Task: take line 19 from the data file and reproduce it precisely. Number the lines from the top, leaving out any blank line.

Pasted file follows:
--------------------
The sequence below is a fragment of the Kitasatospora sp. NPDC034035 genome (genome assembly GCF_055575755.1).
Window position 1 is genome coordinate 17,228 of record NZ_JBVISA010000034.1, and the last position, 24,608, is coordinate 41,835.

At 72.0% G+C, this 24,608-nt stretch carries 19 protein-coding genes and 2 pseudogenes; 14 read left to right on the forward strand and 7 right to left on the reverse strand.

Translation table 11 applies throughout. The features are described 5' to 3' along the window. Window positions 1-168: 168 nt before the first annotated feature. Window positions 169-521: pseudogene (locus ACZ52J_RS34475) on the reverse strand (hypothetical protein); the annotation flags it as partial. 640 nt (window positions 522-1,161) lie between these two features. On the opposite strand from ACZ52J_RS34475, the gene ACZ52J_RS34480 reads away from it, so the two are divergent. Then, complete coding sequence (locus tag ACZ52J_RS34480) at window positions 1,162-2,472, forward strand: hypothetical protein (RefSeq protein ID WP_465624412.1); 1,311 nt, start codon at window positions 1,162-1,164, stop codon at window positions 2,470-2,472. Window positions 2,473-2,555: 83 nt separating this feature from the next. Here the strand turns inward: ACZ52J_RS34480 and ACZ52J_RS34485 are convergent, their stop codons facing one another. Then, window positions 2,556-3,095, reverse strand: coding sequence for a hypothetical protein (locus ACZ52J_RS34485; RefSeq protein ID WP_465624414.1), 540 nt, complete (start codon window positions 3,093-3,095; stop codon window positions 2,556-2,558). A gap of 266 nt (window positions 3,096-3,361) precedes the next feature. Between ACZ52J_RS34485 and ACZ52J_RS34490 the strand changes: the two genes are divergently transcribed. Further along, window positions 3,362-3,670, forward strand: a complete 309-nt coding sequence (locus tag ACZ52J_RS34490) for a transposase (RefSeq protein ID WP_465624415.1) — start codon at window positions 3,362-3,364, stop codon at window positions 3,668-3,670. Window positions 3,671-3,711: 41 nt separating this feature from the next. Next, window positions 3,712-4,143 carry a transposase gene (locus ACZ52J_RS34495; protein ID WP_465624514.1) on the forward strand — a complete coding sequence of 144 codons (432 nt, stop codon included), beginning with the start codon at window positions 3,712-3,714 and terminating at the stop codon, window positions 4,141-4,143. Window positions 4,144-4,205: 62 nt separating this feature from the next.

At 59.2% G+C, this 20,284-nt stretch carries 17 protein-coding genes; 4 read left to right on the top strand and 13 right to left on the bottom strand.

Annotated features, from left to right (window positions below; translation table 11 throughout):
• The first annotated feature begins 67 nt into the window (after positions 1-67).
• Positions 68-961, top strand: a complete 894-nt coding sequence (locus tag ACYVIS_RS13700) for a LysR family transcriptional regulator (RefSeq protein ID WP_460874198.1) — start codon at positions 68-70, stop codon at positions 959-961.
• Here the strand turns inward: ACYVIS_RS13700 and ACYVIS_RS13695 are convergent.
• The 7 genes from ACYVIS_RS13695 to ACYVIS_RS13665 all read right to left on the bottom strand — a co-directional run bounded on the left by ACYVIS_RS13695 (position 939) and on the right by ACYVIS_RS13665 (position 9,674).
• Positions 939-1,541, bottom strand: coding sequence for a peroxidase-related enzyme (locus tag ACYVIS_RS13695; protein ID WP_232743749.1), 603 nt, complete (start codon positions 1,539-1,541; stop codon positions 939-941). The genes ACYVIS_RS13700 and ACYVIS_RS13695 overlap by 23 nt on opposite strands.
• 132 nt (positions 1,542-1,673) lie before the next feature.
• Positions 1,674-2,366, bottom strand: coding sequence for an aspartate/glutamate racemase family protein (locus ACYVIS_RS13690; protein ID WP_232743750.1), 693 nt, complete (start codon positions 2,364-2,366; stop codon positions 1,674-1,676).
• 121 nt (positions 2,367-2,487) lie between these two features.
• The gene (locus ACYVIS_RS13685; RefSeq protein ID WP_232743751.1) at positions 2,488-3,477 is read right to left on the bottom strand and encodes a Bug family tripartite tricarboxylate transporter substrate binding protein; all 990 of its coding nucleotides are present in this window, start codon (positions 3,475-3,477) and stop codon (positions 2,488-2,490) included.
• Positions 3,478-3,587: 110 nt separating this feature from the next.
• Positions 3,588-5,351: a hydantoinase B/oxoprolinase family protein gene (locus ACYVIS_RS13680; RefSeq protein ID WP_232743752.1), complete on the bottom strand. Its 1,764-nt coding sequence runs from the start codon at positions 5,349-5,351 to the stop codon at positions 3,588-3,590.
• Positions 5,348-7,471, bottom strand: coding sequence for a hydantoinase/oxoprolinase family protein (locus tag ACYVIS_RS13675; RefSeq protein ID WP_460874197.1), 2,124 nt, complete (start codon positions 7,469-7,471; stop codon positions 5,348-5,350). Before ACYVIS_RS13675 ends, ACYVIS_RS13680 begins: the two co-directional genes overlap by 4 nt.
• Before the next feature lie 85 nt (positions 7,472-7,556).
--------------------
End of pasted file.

• Before the next feature lie 85 nt (positions 7,472-7,556).